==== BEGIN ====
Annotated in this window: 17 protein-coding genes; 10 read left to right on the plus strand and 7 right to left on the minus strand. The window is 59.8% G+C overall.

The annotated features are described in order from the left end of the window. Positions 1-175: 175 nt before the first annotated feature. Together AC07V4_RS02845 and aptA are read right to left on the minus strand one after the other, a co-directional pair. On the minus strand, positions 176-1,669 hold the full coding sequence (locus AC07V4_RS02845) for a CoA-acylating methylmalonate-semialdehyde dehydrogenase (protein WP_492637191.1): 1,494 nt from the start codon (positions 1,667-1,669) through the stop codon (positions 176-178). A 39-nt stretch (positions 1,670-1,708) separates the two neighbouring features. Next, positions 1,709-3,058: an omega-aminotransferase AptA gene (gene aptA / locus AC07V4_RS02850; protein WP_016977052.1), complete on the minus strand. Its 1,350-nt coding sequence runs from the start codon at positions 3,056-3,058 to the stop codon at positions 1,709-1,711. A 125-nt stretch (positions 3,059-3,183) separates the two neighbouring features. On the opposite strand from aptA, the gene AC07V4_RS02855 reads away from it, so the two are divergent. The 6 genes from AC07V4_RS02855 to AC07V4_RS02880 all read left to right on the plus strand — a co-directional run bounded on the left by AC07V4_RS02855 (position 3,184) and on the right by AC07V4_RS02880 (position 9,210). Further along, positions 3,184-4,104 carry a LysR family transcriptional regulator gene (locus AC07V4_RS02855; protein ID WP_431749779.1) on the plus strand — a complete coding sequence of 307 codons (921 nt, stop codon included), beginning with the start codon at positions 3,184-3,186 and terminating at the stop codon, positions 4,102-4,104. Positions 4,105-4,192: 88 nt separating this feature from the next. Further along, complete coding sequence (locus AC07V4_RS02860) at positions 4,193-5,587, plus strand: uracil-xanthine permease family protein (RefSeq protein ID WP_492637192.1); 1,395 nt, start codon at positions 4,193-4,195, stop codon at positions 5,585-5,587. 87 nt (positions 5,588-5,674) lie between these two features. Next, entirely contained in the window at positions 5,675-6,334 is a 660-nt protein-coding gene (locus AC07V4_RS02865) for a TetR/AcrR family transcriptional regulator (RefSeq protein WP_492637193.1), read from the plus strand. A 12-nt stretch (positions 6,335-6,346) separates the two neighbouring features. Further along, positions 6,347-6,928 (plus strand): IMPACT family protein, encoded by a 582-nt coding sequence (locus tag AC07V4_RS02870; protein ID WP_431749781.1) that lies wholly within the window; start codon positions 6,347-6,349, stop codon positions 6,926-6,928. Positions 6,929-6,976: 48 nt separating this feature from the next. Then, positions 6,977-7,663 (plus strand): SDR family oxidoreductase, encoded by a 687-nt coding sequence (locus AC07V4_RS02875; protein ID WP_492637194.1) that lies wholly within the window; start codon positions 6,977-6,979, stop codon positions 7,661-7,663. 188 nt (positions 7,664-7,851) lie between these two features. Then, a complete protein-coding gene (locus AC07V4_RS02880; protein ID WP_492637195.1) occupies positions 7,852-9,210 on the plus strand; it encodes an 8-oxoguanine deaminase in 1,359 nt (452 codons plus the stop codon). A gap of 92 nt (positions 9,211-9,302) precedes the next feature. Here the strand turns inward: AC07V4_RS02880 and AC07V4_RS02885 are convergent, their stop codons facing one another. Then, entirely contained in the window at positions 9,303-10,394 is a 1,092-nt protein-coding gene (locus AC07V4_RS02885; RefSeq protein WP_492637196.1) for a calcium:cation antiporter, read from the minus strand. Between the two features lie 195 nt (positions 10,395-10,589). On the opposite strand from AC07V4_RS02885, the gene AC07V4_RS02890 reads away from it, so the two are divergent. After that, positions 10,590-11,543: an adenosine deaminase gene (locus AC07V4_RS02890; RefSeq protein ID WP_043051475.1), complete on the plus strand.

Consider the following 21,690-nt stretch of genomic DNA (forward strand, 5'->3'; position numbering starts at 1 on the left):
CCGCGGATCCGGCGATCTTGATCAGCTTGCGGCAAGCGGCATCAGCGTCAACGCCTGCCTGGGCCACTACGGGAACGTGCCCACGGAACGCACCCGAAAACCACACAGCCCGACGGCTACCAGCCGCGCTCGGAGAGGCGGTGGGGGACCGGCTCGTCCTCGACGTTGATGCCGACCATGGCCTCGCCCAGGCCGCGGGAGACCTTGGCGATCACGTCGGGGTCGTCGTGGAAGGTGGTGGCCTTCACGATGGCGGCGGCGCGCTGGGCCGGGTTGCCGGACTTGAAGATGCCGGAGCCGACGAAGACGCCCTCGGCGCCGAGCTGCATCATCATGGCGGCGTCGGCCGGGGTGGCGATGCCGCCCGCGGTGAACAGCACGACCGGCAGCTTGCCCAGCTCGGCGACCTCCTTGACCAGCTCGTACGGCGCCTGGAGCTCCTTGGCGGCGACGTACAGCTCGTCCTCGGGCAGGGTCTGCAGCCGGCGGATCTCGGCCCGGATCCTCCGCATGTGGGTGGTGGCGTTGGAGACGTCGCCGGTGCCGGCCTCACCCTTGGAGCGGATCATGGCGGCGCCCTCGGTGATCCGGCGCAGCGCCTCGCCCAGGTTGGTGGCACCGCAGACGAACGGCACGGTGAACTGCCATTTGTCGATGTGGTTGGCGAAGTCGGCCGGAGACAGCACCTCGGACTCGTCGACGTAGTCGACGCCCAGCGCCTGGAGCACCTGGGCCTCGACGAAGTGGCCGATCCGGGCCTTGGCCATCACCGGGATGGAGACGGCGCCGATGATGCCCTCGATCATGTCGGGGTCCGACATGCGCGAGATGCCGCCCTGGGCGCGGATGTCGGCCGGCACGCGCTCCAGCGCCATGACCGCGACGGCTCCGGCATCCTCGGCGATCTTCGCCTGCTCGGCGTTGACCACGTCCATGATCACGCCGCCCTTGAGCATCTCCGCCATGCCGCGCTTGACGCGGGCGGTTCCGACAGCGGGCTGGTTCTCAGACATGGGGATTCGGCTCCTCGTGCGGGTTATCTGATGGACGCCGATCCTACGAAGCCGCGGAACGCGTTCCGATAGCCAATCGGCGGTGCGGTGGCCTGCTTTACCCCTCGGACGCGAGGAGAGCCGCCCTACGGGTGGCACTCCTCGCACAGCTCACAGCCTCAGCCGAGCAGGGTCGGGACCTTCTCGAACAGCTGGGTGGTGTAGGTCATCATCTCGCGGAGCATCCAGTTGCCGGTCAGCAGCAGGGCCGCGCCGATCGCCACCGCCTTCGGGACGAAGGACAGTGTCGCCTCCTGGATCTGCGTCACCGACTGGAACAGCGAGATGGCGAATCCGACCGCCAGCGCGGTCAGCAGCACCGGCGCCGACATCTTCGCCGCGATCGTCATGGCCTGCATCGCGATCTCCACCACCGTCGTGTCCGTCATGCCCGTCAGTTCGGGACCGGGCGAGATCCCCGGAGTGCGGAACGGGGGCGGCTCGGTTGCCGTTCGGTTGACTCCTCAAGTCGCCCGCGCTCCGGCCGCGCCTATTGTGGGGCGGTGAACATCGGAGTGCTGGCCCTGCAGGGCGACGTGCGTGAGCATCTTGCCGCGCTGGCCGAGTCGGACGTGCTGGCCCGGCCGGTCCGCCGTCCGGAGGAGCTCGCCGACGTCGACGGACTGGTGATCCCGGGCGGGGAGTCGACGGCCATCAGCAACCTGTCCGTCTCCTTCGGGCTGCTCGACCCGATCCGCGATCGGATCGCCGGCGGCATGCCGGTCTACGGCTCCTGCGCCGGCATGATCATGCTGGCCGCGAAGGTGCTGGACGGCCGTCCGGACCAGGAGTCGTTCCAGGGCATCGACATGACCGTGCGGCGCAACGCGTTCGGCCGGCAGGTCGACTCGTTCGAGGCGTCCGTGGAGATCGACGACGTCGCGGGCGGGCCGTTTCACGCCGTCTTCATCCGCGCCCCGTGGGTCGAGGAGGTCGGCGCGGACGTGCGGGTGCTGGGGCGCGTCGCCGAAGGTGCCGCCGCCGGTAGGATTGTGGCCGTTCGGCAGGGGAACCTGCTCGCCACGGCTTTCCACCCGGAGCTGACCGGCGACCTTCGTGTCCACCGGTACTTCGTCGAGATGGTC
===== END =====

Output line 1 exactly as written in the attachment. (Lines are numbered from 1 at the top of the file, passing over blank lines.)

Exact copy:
Annotated in this window: 17 protein-coding genes; 10 read left to right on the plus strand and 7 right to left on the minus strand. The window is 59.8% G+C overall.